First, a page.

When it comes to China, little issues can have big ramifications. As a case in point, everyone’s talking about a series of provincial fishing regulations passed by China’s Hainan Province. The regulations are of international interest because Hainan claims maritime jurisdiction over much of the South China Sea, and the new regulations require foreign fishing vessels to request permission to enter this area. Chinese Foreign Ministry spokesperson Hua Chunying told the press that Hainan’s amended fishing laws were “completely normal and routine” and were designed to protect and develop fishery resources. Still, at least one Chinese expert immediately acknowledged the political ramifications of the move. Shi Yinhong, a professor of international relations at Renmin University, told Reuters that he believes the move was a veiled warning to other countries in the region to keep on Beijing’s good side. “If ties are good, the regulation may be loose. If not, we will practice it strictly,” Shi said.
U.S. State Department spokesperson Jen Psaki told a press conference that Hainan’s fishing restrictions were a “provocative and potentially dangerous act.” Psaki further added that “China has not offered any explanation or basis under international law” for its “extensive maritime claims” in the South China Sea. In response, a commentary in Xinhua called Psaki’s remarks “unreasonable” and accused the U.S. of “resorting to the old trick of ‘divide and rule.’” The article urged Southeast Asian countries to see through the U.S. “ambition to manipulate Asian affairs.” For China, Psaki’s comments are just one more example of U.S. interference in the region, dating at least as far back as Hillary Clinton’s unexpected emphasis on the South China Sea disputes at the 2010 ASEAN Regional Forum.
Writers at The Diplomat also analyzed the new fishing regulations. M. Taylor Fravel pointed out that Hainan’s regulations actually contain language already included in China’s 2004 fisheries law. Accordingly, we should not misinterpret the rules as a change in policy. Fravel also noted that, aside from the attention-grabbing provision on foreign fishing vessels, the rest of the rules are quite mundane: “Various topics include fish-farming, fishing methods, the protection of fish stocks and so forth.” Meanwhile, James Holmes wrote that the Hainan regulations are another example of China’s “small-stick diplomacy,” wherein the government uses the Coast Guard and other law-enforcement vessels to stake its claim to contested regions.
In other news, the Los Angeles Times discusses China’s Yutu lunar rover from the perspective of lunar scientists, who are excited about the new information the rover is expected to gather on the moon’s composition and structure. The Yutu rover also represents an important test for the feasibility of certain technologies, including a lunar telescope and “hibernation mode” that is supposed to allow the rover to survive the extreme temperatures of lunar night. In other space news, the South China Morning Post reported that Chinese scientists are quietly planning to send a probe to Mars, perhaps as early as 2018. As one scientist at the China Aerospace Science and Technology Corporation told SCMP, the government is keeping the Mars mission fairly quiet because “China does not want to start a space race with the U.S.”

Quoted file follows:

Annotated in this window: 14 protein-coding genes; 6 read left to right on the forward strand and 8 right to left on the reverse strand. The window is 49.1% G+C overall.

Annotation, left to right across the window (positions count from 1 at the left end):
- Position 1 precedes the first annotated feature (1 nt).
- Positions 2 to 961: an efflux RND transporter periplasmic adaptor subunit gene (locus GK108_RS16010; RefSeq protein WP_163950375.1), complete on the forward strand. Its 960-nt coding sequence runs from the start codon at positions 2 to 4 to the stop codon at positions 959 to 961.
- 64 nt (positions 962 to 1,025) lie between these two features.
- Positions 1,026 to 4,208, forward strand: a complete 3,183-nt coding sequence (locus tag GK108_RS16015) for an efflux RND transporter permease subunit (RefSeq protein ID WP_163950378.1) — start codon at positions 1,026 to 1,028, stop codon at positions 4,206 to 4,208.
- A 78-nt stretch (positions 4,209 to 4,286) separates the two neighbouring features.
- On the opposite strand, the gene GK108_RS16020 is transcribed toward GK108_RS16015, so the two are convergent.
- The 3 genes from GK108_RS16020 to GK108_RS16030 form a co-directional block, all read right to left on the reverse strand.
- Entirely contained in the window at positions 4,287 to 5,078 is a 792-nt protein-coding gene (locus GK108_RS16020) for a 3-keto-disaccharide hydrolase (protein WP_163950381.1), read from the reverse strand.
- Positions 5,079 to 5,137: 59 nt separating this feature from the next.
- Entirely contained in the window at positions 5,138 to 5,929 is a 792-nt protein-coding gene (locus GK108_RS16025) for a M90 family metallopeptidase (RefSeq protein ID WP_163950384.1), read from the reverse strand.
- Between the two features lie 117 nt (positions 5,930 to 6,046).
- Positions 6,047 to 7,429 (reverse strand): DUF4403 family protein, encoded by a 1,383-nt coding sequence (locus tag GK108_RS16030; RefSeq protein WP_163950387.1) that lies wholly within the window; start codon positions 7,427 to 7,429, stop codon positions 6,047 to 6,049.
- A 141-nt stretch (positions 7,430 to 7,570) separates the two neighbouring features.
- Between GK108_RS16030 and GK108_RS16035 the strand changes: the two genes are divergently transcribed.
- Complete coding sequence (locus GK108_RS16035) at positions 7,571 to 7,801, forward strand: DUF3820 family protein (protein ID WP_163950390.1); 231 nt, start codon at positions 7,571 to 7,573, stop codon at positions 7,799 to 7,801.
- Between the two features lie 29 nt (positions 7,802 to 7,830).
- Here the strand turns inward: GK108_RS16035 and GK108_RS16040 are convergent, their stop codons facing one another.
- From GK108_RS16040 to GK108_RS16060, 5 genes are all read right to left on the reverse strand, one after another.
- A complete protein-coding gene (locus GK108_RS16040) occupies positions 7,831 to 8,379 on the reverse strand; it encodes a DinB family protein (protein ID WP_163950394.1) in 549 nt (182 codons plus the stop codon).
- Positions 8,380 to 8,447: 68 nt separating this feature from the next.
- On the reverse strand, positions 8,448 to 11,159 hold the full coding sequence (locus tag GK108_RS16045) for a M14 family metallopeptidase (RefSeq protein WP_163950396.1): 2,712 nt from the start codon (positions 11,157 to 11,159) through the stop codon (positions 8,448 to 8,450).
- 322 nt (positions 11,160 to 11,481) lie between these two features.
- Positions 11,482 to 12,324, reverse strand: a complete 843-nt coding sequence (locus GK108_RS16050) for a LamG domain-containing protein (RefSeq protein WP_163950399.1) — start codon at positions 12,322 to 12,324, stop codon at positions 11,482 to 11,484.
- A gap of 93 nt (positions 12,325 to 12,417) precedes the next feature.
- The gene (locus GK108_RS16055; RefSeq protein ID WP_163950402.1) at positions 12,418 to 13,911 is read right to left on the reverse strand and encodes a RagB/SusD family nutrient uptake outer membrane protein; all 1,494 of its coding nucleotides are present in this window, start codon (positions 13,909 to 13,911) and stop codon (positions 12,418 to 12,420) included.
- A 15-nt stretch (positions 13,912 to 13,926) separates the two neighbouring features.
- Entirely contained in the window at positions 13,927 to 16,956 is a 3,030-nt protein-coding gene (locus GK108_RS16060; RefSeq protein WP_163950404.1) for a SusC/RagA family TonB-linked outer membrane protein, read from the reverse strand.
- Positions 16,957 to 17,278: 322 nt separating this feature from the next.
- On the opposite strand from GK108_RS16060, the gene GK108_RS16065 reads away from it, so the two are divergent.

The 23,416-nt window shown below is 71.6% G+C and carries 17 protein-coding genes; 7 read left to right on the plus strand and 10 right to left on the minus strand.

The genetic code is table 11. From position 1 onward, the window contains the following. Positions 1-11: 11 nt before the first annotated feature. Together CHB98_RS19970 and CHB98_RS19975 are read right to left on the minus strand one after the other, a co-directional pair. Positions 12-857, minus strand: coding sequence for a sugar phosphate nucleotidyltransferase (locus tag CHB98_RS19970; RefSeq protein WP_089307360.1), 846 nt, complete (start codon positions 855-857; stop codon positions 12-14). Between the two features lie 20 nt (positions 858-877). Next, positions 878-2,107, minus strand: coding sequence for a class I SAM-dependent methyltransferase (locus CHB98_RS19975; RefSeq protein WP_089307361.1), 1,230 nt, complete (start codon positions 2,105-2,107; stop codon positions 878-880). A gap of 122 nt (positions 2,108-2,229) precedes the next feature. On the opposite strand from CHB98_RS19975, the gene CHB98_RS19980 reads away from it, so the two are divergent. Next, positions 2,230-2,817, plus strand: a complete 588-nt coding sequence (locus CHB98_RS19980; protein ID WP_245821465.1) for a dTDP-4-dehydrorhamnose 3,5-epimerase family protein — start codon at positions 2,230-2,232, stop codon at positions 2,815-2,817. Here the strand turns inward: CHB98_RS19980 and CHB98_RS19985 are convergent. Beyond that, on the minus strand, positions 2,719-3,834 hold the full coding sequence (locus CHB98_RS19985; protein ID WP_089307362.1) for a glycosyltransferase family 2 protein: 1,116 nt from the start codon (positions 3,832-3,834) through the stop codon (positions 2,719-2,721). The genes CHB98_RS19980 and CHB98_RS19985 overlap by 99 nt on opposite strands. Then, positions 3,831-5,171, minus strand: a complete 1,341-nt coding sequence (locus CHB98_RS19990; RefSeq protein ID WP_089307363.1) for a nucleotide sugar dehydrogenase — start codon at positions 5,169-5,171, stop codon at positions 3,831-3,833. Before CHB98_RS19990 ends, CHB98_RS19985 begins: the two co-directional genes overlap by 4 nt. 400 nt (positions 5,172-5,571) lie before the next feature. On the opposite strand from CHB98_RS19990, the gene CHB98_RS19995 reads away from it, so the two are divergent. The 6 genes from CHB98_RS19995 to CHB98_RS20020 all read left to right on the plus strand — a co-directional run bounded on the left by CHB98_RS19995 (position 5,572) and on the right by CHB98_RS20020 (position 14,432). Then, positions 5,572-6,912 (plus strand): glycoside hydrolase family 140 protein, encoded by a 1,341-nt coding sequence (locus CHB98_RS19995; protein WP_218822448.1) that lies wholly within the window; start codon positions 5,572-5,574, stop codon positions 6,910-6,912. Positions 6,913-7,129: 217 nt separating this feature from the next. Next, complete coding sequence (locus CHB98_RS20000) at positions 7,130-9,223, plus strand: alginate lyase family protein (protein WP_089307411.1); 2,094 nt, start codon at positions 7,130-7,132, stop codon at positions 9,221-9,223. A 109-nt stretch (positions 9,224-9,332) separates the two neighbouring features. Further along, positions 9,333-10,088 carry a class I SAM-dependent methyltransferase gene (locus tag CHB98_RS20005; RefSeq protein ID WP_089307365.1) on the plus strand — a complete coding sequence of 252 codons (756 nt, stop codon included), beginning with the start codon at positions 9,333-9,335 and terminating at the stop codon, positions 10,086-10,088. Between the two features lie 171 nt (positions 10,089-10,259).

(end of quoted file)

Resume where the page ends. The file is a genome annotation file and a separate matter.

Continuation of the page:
Xinhua reported this week that China plans to set up fully private banks in 2014. The initial group will be limited to three to five banks, but this is considered a trial to explore the possibility of allowing more domestic and foreign capital to enter China’s banking sector. The Shanghai Free Trade Zone is the obvious starting point for this experiment.
Chinese author Yu Hua wrote in a New York Times op-ed that China’s government bears responsibility for the very online rumors it is now fighting. “The best way of putting an end to Internet rumors is for the government to stop disseminating lies,” Yu writes. “But the government will never do that, and so Internet rumors will continue to sprout and spread — even after the crackdown.”
On a related note, writing for the China Media Project, Qian Gang analyzes China’s political discourse in 2013. He finds that “light blue” terms such as “universal values,” “constitutionalism” and “civil society” have been under attack, with more and more of them becoming full-on sensitive terms. By contrast, Qian finds that use of the phrase “Mao Zedong Thought” nearly doubled in 2013. These two trends confirm the argument that Xi is seeking to consolidate Party control, rather than loosening it through reform.